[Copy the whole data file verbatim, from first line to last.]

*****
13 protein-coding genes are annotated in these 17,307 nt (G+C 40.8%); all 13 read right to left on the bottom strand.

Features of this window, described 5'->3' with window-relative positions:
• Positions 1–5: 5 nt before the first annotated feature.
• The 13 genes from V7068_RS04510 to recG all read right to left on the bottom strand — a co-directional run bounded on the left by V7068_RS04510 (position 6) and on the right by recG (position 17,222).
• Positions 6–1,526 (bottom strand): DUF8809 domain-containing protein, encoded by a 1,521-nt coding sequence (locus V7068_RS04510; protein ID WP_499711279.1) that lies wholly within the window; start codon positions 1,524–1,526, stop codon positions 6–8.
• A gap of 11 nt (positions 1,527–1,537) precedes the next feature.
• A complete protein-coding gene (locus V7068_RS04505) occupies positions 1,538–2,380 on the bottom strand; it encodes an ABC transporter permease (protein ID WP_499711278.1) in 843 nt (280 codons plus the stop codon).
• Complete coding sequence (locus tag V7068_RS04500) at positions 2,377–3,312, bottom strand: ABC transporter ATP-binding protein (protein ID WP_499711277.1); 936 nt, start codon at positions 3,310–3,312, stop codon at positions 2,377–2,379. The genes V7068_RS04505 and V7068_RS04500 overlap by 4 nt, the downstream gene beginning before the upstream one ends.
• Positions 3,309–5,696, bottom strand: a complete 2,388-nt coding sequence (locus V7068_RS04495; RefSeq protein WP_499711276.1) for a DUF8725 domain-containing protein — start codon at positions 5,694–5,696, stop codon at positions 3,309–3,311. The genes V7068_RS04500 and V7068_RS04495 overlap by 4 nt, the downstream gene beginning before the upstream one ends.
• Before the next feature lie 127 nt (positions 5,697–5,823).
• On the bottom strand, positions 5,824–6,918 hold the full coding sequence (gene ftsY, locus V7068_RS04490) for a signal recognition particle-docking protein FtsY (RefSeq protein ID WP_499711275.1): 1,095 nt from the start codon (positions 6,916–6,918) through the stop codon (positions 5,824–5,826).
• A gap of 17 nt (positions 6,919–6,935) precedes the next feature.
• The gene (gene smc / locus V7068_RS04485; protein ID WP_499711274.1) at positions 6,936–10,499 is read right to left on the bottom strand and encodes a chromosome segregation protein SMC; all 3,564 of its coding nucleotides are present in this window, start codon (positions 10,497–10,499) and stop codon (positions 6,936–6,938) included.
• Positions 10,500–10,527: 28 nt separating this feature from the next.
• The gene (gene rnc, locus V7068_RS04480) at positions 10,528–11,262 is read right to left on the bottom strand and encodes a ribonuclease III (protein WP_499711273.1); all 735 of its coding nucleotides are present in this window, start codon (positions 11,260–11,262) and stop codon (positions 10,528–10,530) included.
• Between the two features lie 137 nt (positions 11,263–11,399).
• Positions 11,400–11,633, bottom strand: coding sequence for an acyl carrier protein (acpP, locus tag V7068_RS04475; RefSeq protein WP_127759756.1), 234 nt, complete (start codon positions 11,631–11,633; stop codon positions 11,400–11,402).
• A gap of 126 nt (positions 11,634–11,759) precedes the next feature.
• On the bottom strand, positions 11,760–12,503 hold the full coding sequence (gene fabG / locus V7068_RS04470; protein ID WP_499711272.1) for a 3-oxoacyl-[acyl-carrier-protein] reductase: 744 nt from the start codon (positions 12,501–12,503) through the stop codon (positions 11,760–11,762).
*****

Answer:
13 protein-coding genes are annotated in these 17,307 nt (G+C 40.8%); all 13 read right to left on the bottom strand.

Features of this window, described 5'->3' with window-relative positions:
• Positions 1–5: 5 nt before the first annotated feature.
• The 13 genes from V7068_RS04510 to recG all read right to left on the bottom strand — a co-directional run bounded on the left by V7068_RS04510 (position 6) and on the right by recG (position 17,222).
• Positions 6–1,526 (bottom strand): DUF8809 domain-containing protein, encoded by a 1,521-nt coding sequence (locus V7068_RS04510; protein ID WP_499711279.1) that lies wholly within the window; start codon positions 1,524–1,526, stop codon positions 6–8.
• A gap of 11 nt (positions 1,527–1,537) precedes the next feature.
• A complete protein-coding gene (locus V7068_RS04505) occupies positions 1,538–2,380 on the bottom strand; it encodes an ABC transporter permease (protein ID WP_499711278.1) in 843 nt (280 codons plus the stop codon).
• Complete coding sequence (locus tag V7068_RS04500) at positions 2,377–3,312, bottom strand: ABC transporter ATP-binding protein (protein ID WP_499711277.1); 936 nt, start codon at positions 3,310–3,312, stop codon at positions 2,377–2,379. The genes V7068_RS04505 and V7068_RS04500 overlap by 4 nt, the downstream gene beginning before the upstream one ends.
• Positions 3,309–5,696, bottom strand: a complete 2,388-nt coding sequence (locus V7068_RS04495; RefSeq protein WP_499711276.1) for a DUF8725 domain-containing protein — start codon at positions 5,694–5,696, stop codon at positions 3,309–3,311. The genes V7068_RS04500 and V7068_RS04495 overlap by 4 nt, the downstream gene beginning before the upstream one ends.
• Before the next feature lie 127 nt (positions 5,697–5,823).
• On the bottom strand, positions 5,824–6,918 hold the full coding sequence (gene ftsY, locus V7068_RS04490) for a signal recognition particle-docking protein FtsY (RefSeq protein ID WP_499711275.1): 1,095 nt from the start codon (positions 6,916–6,918) through the stop codon (positions 5,824–5,826).
• A gap of 17 nt (positions 6,919–6,935) precedes the next feature.
• The gene (gene smc / locus V7068_RS04485; protein ID WP_499711274.1) at positions 6,936–10,499 is read right to left on the bottom strand and encodes a chromosome segregation protein SMC; all 3,564 of its coding nucleotides are present in this window, start codon (positions 10,497–10,499) and stop codon (positions 6,936–6,938) included.
• Positions 10,500–10,527: 28 nt separating this feature from the next.
• The gene (gene rnc, locus V7068_RS04480) at positions 10,528–11,262 is read right to left on the bottom strand and encodes a ribonuclease III (protein WP_499711273.1); all 735 of its coding nucleotides are present in this window, start codon (positions 11,260–11,262) and stop codon (positions 10,528–10,530) included.
• Between the two features lie 137 nt (positions 11,263–11,399).
• Positions 11,400–11,633, bottom strand: coding sequence for an acyl carrier protein (acpP, locus tag V7068_RS04475; RefSeq protein WP_127759756.1), 234 nt, complete (start codon positions 11,631–11,633; stop codon positions 11,400–11,402).
• A gap of 126 nt (positions 11,634–11,759) precedes the next feature.
• On the bottom strand, positions 11,760–12,503 hold the full coding sequence (gene fabG / locus V7068_RS04470; protein ID WP_499711272.1) for a 3-oxoacyl-[acyl-carrier-protein] reductase: 744 nt from the start codon (positions 12,501–12,503) through the stop codon (positions 11,760–11,762).